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Why a third of devoted dog owners feel regret after getting a new puppy

Despite feelings of regret and upset after getting a puppy, thankfully those emotions tended to subside quickly.

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Many Pets Doula. (Simon Jacobs, Simon Jacobs/PinPep via SWNS)

By Charlie Bayliss, 72Point via SWNS

More than a third of devoted dog owners felt a sense of regret and doubt after getting a new puppy - with a quarter even suggesting a newborn child would be less demanding.

A poll of 2,000 UK dog owners, who got one of their pets as a puppy, found 47 percent believed their life changed more than they had expected.

More than half (56 percent) were surprised by how hard it was to look after a young pup, while 71 percent said bringing home a puppy was like having a newborn baby.

The damage the pet made to their house (43 percent) and its behavior (42 percent) were cited as top reasons for "puppy blues" - a term coined to describe feelings of regret, resentment and doubt some experience after bringing home a new pooch.

It also emerged that although 86 percent love their pet unconditionally, despite the hard times, a staggering 91 percent feel they would have benefitted from expert advice on how to cope.


The research was commissioned by pet insurance brand ManyPets, which has teamed up with vet Dr. Scott Miller to host free one-to-one sessions, to help owners acclimatize to their new role as puppy parents.

Oke Eleazu, UK CEO of the brand, said: “While bringing home a new puppy is a uniquely fulfilling experience, the lack of sleep, mess and feelings of regret can become overwhelming.

“As the research shows, 37 percent of dog parents experienced some form of puppy blues. We want to help pet parents feel they are not alone.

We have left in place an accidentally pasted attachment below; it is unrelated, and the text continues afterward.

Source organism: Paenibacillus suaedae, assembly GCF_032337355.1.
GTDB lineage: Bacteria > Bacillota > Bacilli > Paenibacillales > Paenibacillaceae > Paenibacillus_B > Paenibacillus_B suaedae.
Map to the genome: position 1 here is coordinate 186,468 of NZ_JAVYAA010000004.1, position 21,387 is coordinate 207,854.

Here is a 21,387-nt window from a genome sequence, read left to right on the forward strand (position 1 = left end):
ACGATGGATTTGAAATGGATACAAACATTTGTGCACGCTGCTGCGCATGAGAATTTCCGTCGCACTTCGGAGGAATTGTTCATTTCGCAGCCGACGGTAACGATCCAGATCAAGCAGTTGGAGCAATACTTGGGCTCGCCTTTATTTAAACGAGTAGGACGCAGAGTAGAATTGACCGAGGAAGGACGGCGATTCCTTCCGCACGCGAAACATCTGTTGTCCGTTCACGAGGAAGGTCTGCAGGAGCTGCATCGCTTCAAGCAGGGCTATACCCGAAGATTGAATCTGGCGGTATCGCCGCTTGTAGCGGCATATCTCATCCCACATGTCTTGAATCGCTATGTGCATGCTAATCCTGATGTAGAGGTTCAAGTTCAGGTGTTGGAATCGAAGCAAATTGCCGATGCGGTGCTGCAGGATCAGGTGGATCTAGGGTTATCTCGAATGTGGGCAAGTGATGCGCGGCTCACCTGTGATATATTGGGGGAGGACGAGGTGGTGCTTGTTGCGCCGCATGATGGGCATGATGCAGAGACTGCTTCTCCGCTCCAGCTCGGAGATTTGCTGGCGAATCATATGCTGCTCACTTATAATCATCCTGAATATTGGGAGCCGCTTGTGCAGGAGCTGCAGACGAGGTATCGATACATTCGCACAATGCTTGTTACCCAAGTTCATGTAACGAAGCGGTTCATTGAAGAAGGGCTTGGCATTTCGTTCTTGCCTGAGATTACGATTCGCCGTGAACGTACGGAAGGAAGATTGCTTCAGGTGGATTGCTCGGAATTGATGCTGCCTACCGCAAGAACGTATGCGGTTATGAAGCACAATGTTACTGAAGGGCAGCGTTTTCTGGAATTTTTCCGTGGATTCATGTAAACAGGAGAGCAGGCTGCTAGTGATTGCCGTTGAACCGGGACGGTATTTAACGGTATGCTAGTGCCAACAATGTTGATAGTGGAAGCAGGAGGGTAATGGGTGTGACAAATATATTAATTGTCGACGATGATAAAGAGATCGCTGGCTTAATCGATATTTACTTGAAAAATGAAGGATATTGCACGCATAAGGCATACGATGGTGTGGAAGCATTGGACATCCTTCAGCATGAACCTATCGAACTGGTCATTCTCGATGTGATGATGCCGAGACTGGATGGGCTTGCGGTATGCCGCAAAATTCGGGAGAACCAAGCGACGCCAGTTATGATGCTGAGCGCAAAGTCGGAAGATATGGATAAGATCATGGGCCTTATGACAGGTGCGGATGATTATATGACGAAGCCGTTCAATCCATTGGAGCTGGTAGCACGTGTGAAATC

“This is why we’re excited to have appointed veterinarian, Dr. Scott Miller, as our first ever Doggy Doula, to provide the emotional and informational support needed to help new dog owners adapt to life with their puppy.”

The research also found 75 percent of those with puppy blues felt ashamed by their emotions towards their pup.

Almost half (46 percent) even considered giving up or rehousing their pup many times.

For some, having a pup also created tension within the household due to the additional chores, with 52 percent quarreling more about their puppy than the washing up.

While 52 percent said getting a puppy caused arguments between themselves and their partner or family.

Despite feelings of regret and upset after getting a puppy, thankfully those emotions tended to subside quickly.


Of those who had puppy blues, 96 percent said those feelings either totally or somewhat disappeared over time.

And for 28 percent, the more negative emotions typically went away in less than a week.

Dr. Scott Miller, who has appeared on ITV’s "This Morning," said: “It’s normal to doubt yourself, and no matter how much prep you do for the first day, the responsibility of taking care of a little one can still be a real shock.

“Even though you might feel embarrassed or scared to admit how hard you’re finding it, a great starting point is to seek out support when you’re struggling.

"As Doggy Doula, I’m here to lend a non-judgemental ear to your puppy problems.”

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